Take Action: 15 years on, journalist & author Dawit Isaak remains detained incommunicado in Eritrea


Dawit Isaac carousel23 September 2016- Eritrean-Swedish journalist Dawit Isaak was arrested as part of the September 2001 crackdown on Eritrea’s independent press, which saw the country’s eight privately-owned newspapers closed down. As owner of the weekly newspaper Setit, Isaak was arrested along with  other print journalists who have since been held incommunicado. Not one has been charged or tried. The only justification offered for their detention takes the form of uncorroborated allegations that the reporters were “traitors”.

To mark the fifteenth anniversary of Dawit Isaak’s arrest, we are proud to be able to publish a tribute to Dawit by David Berridge, a writer and bookseller living in Hastings. The piece was written as part of English PEN’s inaugural Modern Literature Festival in April 2015, curated by SJ Fowler, and quotes materials supplied by Free Dawit and PEN International, as well as online news reports on both Dawit’s case and the Lampedusa disaster in October 2013.

Extracts from the play script of Dawit Isaak’s 1997 play Dilly Dally are from an English translation by Björn Tunbäck, part of a forthcoming anthology of Dawit’s writings. “sit in the reconstruction of his cell in darkness” describes a possible replica of Dawit’s prison cell, exhibited at Mediedagarna i Göteborg in March 2015. Other sources include: “even in the darkest of times” from Hannah Arendt’s introduction to her collection of essays Men in Dark Times; “proud-pied? daisy-pied?” adapts William Shakespeare’s sonnets and H.D’s description of Shakespeare as “two-souled” in her By Avon River; “began a poem at high C” is from Joseph Brodsky’s essay “A Poet and Prose” (on Marina Tsvetaeva, in his collection Less Than One); “sun is one foot wide” is a belief of Alberto Giacometti cited in David Sylvester’s Looking at Giacometti.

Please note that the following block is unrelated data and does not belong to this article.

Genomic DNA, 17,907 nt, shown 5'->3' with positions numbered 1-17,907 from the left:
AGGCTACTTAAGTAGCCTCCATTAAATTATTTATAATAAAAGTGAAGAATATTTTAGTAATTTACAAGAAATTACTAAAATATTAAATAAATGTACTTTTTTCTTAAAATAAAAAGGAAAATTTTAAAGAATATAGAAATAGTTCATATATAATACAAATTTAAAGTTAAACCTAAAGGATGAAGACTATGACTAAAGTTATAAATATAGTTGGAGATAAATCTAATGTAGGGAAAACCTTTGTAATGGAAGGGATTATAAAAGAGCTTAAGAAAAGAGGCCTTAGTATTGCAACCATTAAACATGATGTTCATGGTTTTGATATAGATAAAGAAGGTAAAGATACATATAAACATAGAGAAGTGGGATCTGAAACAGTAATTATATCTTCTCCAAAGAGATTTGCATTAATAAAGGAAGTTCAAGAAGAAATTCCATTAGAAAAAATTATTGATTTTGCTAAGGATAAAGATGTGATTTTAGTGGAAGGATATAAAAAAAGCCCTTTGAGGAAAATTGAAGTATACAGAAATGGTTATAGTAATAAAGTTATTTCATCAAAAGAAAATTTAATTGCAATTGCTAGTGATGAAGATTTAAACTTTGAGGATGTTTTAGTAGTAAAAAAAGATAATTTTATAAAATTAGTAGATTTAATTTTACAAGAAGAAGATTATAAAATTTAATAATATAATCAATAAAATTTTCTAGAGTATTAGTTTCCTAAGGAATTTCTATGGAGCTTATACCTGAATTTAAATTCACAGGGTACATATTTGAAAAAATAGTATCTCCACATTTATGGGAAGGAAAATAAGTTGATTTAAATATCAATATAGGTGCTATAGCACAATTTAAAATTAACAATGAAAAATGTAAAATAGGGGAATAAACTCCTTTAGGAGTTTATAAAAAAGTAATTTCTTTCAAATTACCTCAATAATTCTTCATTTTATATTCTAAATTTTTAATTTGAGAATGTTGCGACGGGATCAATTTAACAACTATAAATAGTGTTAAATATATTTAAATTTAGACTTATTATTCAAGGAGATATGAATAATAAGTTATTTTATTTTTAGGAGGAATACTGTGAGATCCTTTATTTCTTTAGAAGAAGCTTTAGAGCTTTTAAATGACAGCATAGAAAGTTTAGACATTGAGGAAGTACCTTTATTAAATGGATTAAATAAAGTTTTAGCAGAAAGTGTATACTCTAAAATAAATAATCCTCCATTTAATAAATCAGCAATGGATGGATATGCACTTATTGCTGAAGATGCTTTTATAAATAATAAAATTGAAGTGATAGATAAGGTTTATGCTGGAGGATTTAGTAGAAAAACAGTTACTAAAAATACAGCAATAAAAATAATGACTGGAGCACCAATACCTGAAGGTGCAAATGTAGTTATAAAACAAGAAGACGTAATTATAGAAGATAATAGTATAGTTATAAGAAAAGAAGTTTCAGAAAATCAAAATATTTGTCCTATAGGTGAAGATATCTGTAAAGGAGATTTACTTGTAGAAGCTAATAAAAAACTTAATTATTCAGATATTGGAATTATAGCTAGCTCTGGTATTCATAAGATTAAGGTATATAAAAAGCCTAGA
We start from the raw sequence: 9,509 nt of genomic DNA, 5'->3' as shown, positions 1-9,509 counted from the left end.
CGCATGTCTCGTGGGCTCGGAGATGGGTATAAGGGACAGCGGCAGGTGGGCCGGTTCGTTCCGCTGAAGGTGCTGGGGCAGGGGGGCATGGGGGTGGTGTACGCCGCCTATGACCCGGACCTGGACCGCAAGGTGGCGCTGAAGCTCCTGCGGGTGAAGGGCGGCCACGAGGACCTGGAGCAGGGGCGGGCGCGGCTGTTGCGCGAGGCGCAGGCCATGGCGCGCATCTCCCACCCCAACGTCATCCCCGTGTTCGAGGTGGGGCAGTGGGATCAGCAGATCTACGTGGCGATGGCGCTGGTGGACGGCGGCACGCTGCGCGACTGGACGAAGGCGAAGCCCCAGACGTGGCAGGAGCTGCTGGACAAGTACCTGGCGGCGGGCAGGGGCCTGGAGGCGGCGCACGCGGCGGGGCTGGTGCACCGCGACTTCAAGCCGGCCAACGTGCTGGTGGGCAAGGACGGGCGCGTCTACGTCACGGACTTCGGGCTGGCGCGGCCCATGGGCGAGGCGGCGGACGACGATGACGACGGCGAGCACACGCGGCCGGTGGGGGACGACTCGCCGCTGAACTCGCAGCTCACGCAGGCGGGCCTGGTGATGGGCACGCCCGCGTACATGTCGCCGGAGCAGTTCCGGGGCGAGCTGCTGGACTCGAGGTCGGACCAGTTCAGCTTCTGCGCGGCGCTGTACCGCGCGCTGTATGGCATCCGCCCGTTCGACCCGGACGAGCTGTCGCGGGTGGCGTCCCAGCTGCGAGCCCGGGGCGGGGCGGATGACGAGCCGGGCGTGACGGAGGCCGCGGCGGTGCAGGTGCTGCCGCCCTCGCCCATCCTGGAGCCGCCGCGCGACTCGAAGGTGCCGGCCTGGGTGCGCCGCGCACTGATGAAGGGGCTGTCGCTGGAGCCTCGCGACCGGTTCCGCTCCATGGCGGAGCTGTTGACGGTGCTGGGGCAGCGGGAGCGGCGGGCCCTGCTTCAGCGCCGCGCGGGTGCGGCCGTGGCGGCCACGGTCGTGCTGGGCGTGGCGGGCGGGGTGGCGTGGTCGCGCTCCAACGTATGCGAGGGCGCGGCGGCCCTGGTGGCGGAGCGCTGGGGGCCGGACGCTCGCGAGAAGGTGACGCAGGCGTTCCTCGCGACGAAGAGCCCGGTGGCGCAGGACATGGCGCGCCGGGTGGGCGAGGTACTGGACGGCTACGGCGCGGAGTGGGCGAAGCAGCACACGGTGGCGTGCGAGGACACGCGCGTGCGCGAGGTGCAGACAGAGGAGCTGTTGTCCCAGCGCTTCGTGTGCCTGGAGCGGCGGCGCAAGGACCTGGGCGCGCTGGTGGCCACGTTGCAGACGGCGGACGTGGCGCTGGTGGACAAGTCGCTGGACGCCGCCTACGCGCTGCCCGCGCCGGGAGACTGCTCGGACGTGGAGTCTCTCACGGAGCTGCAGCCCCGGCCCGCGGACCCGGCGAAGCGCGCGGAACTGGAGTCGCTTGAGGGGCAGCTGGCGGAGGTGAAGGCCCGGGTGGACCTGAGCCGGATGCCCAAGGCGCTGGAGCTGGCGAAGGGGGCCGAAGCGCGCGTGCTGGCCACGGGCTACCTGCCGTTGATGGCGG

To read the poem in full click here

Take Action!

In June 2016 in an interview with RFI, the foreign minister of Eritrea claimed that Isaak was alive, though no further information has been provided. In the same interview, the foreign minister said that these men would be tried “when the government decides”.’

Write a letter to the authorities urging them to:

  • Clarify the fate and provide information on the whereabouts of Dawit Isaak and all disappeared journalists and other writers, and provide all of those still alive with independent medical assessments and any medical treatment they require;
  • Grant the immediate and unconditional release of all detained journalists and other writers still alive who have also been imprisoned solely for exercising their right to freedom of expression;
  • Return the bodies of any detained writers who have died in custody to their families; abolish the existing pervasive censorship practices, re-establish an independent media and allow international media unfettered access to the country; and encourage literary, artistic and cultural production.

Send appeals to:

Minister of Justice
Hon. Minister of Justice Fawzia Hashim
P.O.Box 241
Asmara,
Eritrea
Fax: + 291 1 126422

President
His Excellency, Isaias Afewerki
Office of the President,P.O.Box 257,
Asmara,Eritrea
Fax: + 2911 125123

Publicity & social media

PEN members are encouraged to share this on social media.

Suggested tweet: 15 years on, journalist & author Dawit Isaak remains detained incommunicado in #Eritrea http://bit.ly/2cMiZve #freedawitisaak

For more information see PEN International’s Case List

Related:
Eritrea is a prison state – no wonder so many are desperate to escape
Abraham Zere: After 15 years of fear Eritreans read between the lines